More Rain On The Way To The Upper Midwest To Begin The Week
Forecast loop: 7 PM Sunday to 7 PM Monday.
I think I’m going to put my copy of “Rainy Days and Mondays” on repeat… Widespread rain is expected to end the weekend and begin the new work week across the Upper Midwest thanks to a stalled out frontal system across the area and an area of low pressure sliding from southern Nebraska Sunday night to northern Michigan by Tuesday. The thunder threat would be greatest Sunday night, with more showery activity expected Monday.
Warmest Day Of 2019 So Far Saturday
Saturday marked the warmest day so far this year in the Twin Cities, as the high climbed to 78F – the first time they’ve hit that mark since October 3rd (when the high hit 79F). Areas like Alexandria and Marshall out in western Minnesota made it into the 80s during the afternoon hours. Pierre, SD, hit 90F for the first time this year – ten days later than average. Meanwhile, highs remained in the 50s up in International Falls and Grand Marais.
April Rainfall (Through Saturday)
Through Saturday (so not including any of the rain that fell Sunday) the Twin Cities is up to 3.32″ of precipitation so far this month, over an inch and a half above average. If you’re searching for anywhere across the state with below average precipitation, that would be up in Baudette where only 0.44″ of rain has fallen – 0.35″ below average.
National Weather Forecast
A system moving through the central of the nation Monday will bring showers and storms from the Upper Midwest and Great Lakes (throughout the day) to the Texas Panhandle (by the evening hours). Snow will be likely back into parts of the Rockies. A front extending from that system, as well as an area of low pressure moving up the East Coast, will help bring areas of the Northeast some rain. A system approaching the Pacific Northwest will increase rain chances for areas like Seattle throughout the day.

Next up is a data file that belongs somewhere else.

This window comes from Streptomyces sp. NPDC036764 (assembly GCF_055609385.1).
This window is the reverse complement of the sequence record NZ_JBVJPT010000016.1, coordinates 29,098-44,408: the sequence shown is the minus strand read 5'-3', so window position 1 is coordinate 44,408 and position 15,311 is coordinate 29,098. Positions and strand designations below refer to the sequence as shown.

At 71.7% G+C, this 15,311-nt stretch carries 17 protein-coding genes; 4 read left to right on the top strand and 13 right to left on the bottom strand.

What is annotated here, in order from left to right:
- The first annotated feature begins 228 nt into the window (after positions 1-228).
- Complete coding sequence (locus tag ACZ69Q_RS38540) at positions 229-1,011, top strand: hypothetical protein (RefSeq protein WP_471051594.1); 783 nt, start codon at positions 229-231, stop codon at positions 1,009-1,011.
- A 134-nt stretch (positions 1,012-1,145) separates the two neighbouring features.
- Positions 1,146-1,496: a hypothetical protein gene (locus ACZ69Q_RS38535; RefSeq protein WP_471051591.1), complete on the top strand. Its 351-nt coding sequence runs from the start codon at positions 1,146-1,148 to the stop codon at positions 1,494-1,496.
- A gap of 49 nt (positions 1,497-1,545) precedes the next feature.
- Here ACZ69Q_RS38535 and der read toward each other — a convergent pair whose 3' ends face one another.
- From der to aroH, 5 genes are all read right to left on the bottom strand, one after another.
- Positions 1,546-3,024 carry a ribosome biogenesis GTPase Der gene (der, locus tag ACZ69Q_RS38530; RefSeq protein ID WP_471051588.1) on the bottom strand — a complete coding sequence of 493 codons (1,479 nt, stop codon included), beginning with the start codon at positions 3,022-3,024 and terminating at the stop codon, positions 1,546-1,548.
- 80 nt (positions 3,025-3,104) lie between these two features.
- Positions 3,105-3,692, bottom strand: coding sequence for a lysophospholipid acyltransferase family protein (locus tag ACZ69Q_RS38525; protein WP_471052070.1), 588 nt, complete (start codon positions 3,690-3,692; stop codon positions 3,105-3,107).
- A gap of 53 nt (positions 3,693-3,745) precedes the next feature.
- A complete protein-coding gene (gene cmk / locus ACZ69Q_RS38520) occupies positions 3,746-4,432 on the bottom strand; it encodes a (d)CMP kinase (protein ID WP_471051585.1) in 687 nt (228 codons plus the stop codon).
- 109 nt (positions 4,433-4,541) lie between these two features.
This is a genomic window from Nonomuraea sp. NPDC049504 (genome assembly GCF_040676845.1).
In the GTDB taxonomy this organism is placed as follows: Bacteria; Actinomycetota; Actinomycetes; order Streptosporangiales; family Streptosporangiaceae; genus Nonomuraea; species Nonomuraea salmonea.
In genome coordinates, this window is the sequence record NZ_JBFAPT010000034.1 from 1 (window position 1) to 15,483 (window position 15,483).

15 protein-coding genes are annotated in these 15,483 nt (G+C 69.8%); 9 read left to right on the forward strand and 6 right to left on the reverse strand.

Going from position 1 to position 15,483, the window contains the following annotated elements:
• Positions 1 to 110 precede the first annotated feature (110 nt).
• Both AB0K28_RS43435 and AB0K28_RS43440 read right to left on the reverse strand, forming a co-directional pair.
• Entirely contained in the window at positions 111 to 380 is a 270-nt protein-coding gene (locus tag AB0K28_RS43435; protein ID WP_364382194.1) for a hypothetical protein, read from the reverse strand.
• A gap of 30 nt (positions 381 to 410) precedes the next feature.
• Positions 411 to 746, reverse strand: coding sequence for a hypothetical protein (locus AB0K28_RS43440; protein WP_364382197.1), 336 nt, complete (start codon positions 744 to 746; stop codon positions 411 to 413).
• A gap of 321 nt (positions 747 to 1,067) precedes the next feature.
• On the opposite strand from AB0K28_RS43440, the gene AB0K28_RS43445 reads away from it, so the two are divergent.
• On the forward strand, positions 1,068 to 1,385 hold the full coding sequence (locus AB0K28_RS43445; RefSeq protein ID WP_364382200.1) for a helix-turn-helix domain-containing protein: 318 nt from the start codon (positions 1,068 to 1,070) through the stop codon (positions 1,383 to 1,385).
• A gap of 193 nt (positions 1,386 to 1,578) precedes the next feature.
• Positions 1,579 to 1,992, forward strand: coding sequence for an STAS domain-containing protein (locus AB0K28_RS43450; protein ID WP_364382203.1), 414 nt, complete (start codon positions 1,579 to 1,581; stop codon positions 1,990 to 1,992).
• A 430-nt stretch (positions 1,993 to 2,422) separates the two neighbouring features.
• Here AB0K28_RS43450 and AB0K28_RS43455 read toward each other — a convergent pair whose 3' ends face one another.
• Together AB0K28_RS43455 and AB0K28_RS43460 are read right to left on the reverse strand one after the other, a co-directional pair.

The heaviest areas of rain through Tuesday evening will be across parts of the western Great Lakes and in Oklahoma and the Texas Panhandle. In these areas rainfall totals of 1-2″ are possible.
Plastic hitches a ride on rain, snow, and wind to pollute the whole planet
More from Popular Science: “Researchers from the University of Strathclyde in Scotland and EcoLab in France spent five months collecting plastic fibers in some of the highest reaches of the Pyranese mountain range, a string of peaks that separate France and Spain. The team found that rain, snow, and wind carried microplastics at least 60 miles to this remote ecosystem previously thought to be free of garbage. This is just the beginning’ hitchhiking particles like these could potentially travel thousands of miles. The threat they pose is two-fold.”
Earth Day 2019: High temperatures, rising waters, wild weather — who is to blame? We are.
More from the USA Today: “Climate change is real and increasingly a part of our daily lives. New research and studies out in just the past six months highlight the latest facts about the human-caused shift to our global weather systems and its effects on our planet. First among them, there’s no longer any question that rising temperatures and increasingly chaotic weather are the work of humanity. There’s a 99.9999% chance that humans are the cause of global warming, a February study reported. That means we’ve reached the “gold standard” for certainty, a statistical measure typically used in particle physics.”
Extreme heat is growing threat to harvests
More from Climate News Network: “In 2018, people died of heatstroke, roads and even rails started to melt, forests went up in flames, and power generation systems sometimes failed, not just in one region but in a number in the temperate zones and the Arctic at the same time. Between May and July, 22% of agricultural land and crowded cities of the northern half of the globe were hit simultaneously by extended periods of extreme heat. In all, 17 countries were affected, from Canada and the US across the Atlantic and Pacific to Russia, Japan and South Korea. In Europe, temperatures in the rivers Rhine and Elbe reached such heights that fish suffocated; there were wildfires in Sweden, Latvia and Greece and record temperatures in Germany.”
– D.J. Kayser